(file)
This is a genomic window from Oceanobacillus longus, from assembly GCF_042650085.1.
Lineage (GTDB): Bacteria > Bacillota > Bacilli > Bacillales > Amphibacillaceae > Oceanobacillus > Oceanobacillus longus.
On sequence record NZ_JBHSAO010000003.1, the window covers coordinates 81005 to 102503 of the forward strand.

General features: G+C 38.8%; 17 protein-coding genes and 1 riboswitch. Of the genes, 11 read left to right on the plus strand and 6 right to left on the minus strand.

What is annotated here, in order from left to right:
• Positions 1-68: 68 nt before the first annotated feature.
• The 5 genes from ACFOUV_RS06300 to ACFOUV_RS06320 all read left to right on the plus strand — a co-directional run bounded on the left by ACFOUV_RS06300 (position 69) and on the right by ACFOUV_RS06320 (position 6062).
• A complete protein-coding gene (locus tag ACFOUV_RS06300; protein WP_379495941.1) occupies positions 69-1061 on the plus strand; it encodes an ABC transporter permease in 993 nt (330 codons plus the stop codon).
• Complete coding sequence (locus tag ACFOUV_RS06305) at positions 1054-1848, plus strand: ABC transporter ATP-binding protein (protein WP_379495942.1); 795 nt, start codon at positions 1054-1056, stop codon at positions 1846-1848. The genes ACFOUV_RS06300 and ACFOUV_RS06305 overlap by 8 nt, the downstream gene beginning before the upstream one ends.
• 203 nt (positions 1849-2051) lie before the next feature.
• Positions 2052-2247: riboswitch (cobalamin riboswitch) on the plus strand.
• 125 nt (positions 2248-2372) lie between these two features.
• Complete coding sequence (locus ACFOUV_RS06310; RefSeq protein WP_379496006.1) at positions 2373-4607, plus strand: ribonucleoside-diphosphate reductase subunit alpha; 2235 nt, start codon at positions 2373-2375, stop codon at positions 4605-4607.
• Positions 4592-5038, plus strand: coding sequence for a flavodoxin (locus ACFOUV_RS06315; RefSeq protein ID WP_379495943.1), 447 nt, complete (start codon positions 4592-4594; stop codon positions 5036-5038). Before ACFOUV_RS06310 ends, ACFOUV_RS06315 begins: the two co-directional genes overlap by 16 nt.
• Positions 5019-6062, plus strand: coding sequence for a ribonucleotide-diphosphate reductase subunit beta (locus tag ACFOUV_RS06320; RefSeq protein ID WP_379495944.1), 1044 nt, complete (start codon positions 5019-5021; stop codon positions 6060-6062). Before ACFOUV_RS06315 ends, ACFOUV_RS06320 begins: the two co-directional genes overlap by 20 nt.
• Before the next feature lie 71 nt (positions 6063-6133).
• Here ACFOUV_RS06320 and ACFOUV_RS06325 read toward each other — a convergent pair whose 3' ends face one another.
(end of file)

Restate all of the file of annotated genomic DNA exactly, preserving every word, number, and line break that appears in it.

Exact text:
This is a genomic window from Oceanobacillus longus, from assembly GCF_042650085.1.
Lineage (GTDB): Bacteria > Bacillota > Bacilli > Bacillales > Amphibacillaceae > Oceanobacillus > Oceanobacillus longus.
On sequence record NZ_JBHSAO010000003.1, the window covers coordinates 81005 to 102503 of the forward strand.

General features: G+C 38.8%; 17 protein-coding genes and 1 riboswitch. Of the genes, 11 read left to right on the plus strand and 6 right to left on the minus strand.

What is annotated here, in order from left to right:
• Positions 1-68: 68 nt before the first annotated feature.
• The 5 genes from ACFOUV_RS06300 to ACFOUV_RS06320 all read left to right on the plus strand — a co-directional run bounded on the left by ACFOUV_RS06300 (position 69) and on the right by ACFOUV_RS06320 (position 6062).
• A complete protein-coding gene (locus tag ACFOUV_RS06300; protein WP_379495941.1) occupies positions 69-1061 on the plus strand; it encodes an ABC transporter permease in 993 nt (330 codons plus the stop codon).
• Complete coding sequence (locus tag ACFOUV_RS06305) at positions 1054-1848, plus strand: ABC transporter ATP-binding protein (protein WP_379495942.1); 795 nt, start codon at positions 1054-1056, stop codon at positions 1846-1848. The genes ACFOUV_RS06300 and ACFOUV_RS06305 overlap by 8 nt, the downstream gene beginning before the upstream one ends.
• 203 nt (positions 1849-2051) lie before the next feature.
• Positions 2052-2247: riboswitch (cobalamin riboswitch) on the plus strand.
• 125 nt (positions 2248-2372) lie between these two features.
• Complete coding sequence (locus ACFOUV_RS06310; RefSeq protein WP_379496006.1) at positions 2373-4607, plus strand: ribonucleoside-diphosphate reductase subunit alpha; 2235 nt, start codon at positions 2373-2375, stop codon at positions 4605-4607.
• Positions 4592-5038, plus strand: coding sequence for a flavodoxin (locus ACFOUV_RS06315; RefSeq protein ID WP_379495943.1), 447 nt, complete (start codon positions 4592-4594; stop codon positions 5036-5038). Before ACFOUV_RS06310 ends, ACFOUV_RS06315 begins: the two co-directional genes overlap by 16 nt.
• Positions 5019-6062, plus strand: coding sequence for a ribonucleotide-diphosphate reductase subunit beta (locus tag ACFOUV_RS06320; RefSeq protein ID WP_379495944.1), 1044 nt, complete (start codon positions 5019-5021; stop codon positions 6060-6062). Before ACFOUV_RS06315 ends, ACFOUV_RS06320 begins: the two co-directional genes overlap by 20 nt.
• Before the next feature lie 71 nt (positions 6063-6133).
• Here ACFOUV_RS06320 and ACFOUV_RS06325 read toward each other — a convergent pair whose 3' ends face one another.